Vacant shopfronts revived in the CBD

By David Schout

A host of empty shopfronts in the CBD’s eastern end are set to be transformed into space for artists, artisans and entrepreneurs. 

In a move to revitalise areas hit hard by COVID-19, empty shopfronts will be converted into creative spaces, bespoke displays and pop-up shops.

The $2.6 million joint Victorian Government and City of Melbourne program will initially target three areas with the highest vacancy rates across the city— the CBD’s eastern end, Docklands and Carlton (Lygon St).

These areas were deemed most in need of activation via data collected through monthly vacant shopfront audits and anecdotal evidence.

Specifically within the CBD, the program will be enacted on three streets: Bourke, Little Bourke and Little Collins (all between Spring St and Swanston St).

Examples range from short-term activations — including lighting and artwork in the shopfront, and window displays of products from local businesses — to longer-term 12-month tenancies for small or micro businesses to get into the market on “favourable rental terms”.

The council’s business chair Kevin Louey said while repeated lockdowns were disheartening, it was important the council was proactive when the city reopened. 

“It’s a spiraling effect we’re going through at the moment,” he said at an August 3 Future Melbourne Committee meeting, just two days before Melbourne entered its sixth lockdown period.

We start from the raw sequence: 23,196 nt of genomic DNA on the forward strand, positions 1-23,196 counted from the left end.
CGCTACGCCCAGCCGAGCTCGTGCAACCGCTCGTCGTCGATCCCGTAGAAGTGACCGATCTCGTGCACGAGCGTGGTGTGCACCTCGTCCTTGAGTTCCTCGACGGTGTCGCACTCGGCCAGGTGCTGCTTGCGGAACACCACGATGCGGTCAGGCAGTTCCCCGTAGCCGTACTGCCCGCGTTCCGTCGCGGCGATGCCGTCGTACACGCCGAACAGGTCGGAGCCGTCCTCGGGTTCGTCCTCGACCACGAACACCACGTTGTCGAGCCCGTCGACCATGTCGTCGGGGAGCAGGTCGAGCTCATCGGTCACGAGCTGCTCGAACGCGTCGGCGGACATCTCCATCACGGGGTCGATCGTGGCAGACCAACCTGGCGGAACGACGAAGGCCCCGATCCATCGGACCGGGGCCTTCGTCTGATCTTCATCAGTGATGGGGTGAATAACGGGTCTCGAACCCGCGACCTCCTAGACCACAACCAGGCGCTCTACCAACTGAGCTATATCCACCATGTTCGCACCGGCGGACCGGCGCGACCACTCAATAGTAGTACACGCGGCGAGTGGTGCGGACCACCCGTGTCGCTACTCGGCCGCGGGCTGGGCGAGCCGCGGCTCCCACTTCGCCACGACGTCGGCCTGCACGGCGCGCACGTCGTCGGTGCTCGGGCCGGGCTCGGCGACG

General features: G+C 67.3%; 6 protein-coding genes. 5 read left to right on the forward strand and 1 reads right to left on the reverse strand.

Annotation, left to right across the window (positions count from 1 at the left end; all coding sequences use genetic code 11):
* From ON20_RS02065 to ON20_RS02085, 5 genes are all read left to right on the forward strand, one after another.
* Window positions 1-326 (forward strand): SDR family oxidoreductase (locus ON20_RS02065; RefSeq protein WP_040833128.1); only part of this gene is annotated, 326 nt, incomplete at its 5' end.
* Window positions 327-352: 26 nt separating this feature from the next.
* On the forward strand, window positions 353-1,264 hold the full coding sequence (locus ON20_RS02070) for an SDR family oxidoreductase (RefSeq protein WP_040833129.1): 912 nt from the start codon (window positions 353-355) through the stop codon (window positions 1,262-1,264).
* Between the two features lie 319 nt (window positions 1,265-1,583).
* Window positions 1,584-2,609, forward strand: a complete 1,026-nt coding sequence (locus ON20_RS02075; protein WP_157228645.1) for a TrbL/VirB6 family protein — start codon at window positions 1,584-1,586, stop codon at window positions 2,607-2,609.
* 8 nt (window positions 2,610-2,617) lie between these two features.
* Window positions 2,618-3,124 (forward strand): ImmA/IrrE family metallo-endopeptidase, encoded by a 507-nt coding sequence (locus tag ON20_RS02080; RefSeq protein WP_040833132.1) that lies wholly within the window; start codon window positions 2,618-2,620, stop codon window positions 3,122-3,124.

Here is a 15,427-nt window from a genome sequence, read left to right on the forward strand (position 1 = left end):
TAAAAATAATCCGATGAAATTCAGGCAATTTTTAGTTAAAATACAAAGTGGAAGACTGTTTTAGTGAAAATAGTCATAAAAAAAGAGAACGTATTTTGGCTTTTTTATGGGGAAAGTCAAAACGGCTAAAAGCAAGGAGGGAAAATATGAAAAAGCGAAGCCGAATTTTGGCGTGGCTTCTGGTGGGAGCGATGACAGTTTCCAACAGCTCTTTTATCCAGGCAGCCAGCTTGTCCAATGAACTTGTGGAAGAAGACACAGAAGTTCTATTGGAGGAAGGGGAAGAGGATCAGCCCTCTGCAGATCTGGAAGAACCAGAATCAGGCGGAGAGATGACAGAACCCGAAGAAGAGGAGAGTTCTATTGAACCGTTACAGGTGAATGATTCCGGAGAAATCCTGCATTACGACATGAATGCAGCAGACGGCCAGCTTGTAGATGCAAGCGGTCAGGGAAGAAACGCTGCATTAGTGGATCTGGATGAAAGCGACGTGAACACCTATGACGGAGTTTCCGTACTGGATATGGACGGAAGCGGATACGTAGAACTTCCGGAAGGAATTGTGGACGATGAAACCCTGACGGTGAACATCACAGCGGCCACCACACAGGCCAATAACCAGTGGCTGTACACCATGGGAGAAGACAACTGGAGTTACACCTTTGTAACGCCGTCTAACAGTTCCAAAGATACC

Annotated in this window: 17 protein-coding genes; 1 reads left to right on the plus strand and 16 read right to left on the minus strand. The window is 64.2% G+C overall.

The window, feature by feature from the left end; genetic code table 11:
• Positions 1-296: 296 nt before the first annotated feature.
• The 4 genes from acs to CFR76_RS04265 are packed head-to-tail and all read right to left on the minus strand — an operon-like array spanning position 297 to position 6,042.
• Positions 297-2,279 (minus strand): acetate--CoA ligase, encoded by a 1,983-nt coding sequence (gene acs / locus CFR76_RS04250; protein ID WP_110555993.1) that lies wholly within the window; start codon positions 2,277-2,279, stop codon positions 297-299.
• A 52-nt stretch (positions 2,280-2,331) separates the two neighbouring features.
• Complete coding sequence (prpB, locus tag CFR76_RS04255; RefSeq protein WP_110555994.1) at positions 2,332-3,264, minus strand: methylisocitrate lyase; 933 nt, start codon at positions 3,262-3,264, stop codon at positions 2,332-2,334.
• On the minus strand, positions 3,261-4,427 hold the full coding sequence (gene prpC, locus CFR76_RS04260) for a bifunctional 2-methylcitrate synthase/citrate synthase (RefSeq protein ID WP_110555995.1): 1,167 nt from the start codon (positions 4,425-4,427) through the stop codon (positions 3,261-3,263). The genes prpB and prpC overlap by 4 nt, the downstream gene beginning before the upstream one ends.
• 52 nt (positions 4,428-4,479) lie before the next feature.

“I think as the days and if not weeks and months go past … the unpredictability of what will happen in the future, I think we need to be able to give some confidence to these precincts that at least we will provide some activity, try and generate pedestrian traffic and get things happening to make it more inviting.”

A panel of suppliers has been appointed to work with commercial property owners, leasing agents and businesses with vacant or underused spaces.

These suppliers will then connect owners and agents with creatives and entrepreneurs to provide flexible, short-term licence agreements.

If done well, the council believes the program will be a win-win for both parties. 

In May 2021, around one in five shops across the City of Melbourne were vacant or temporarily closed due to COVID-19. 

The City of Melbourne said it was “likely that the vacancy rate will rise as a result of subsequent lockdowns”

Cr Louey said some of the vacancy figures were “scary”.

“I think it’s evident that as we walk around the city today, that it’s disheartening to see the amount of devastation and the vacancies in the retail sector, particularly I’ve spent a great deal of my life in Chinatown and I knew most of — actually all of — the big operators that have had to close in the last 12 months and it’s very sad that those successful operators that have been there 30 to 40 years have now gone and the premises are vacant.”

Cr Louey noted, however, that some new city businesses had opened their doors in recent months, in a development that spoke to an ongoing “confidence within the city”.

The council said it was open to expanding the shopfront activation program into new areas, and that management was due to report back on progress in February 2022 •

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